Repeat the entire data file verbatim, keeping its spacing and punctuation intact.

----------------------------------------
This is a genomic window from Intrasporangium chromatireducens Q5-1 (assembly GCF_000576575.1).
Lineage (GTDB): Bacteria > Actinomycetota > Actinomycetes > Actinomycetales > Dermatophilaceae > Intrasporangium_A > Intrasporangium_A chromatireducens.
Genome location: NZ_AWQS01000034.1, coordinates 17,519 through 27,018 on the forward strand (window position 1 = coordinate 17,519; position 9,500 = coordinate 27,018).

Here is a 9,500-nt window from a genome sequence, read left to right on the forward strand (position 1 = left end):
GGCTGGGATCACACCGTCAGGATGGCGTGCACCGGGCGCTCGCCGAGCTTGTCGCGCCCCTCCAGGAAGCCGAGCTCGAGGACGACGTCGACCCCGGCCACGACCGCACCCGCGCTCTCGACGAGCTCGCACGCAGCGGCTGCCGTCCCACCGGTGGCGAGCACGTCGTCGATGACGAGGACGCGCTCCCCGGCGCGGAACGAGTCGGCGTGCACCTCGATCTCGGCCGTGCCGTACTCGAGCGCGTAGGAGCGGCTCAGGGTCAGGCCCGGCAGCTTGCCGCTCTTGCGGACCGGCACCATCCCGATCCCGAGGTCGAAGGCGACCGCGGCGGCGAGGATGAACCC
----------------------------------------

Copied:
This is a genomic window from Intrasporangium chromatireducens Q5-1 (assembly GCF_000576575.1).
Lineage (GTDB): Bacteria > Actinomycetota > Actinomycetes > Actinomycetales > Dermatophilaceae > Intrasporangium_A > Intrasporangium_A chromatireducens.
Genome location: NZ_AWQS01000034.1, coordinates 17,519 through 27,018 on the forward strand (window position 1 = coordinate 17,519; position 9,500 = coordinate 27,018).

Here is a 9,500-nt window from a genome sequence, read left to right on the forward strand (position 1 = left end):
GGCTGGGATCACACCGTCAGGATGGCGTGCACCGGGCGCTCGCCGAGCTTGTCGCGCCCCTCCAGGAAGCCGAGCTCGAGGACGACGTCGACCCCGGCCACGACCGCACCCGCGCTCTCGACGAGCTCGCACGCAGCGGCTGCCGTCCCACCGGTGGCGAGCACGTCGTCGATGACGAGGACGCGCTCCCCGGCGCGGAACGAGTCGGCGTGCACCTCGATCTCGGCCGTGCCGTACTCGAGCGCGTAGGAGCGGCTCAGGGTCAGGCCCGGCAGCTTGCCGCTCTTGCGGACCGGCACCATCCCGATCCCGAGGTCGAAGGCGACCGCGGCGGCGAGGATGAACCC